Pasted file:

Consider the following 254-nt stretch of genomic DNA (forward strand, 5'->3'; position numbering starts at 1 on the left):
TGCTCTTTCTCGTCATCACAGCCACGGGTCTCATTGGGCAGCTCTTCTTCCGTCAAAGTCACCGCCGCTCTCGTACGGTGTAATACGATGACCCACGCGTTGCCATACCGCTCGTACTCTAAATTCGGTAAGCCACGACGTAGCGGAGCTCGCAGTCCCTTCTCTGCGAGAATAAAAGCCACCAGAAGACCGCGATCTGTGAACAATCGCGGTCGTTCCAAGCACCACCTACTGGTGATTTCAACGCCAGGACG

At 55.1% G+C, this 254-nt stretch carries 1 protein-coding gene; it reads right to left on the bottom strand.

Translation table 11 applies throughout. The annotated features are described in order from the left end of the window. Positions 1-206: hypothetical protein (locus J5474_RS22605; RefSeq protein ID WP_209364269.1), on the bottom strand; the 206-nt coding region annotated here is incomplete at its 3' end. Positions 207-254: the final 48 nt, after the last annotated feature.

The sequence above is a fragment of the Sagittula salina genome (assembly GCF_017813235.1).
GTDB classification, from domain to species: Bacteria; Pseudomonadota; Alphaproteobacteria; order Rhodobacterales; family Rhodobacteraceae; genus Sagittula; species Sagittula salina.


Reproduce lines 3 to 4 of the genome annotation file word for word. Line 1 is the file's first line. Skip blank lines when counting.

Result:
At 55.1% G+C, this 254-nt stretch carries 1 protein-coding gene; it reads right to left on the bottom strand.

Translation table 11 applies throughout. The annotated features are described in order from the left end of the window. Positions 1-206: hypothetical protein (locus J5474_RS22605; RefSeq protein ID WP_209364269.1), on the bottom strand; the 206-nt coding region annotated here is incomplete at its 3' end. Positions 207-254: the final 48 nt, after the last annotated feature.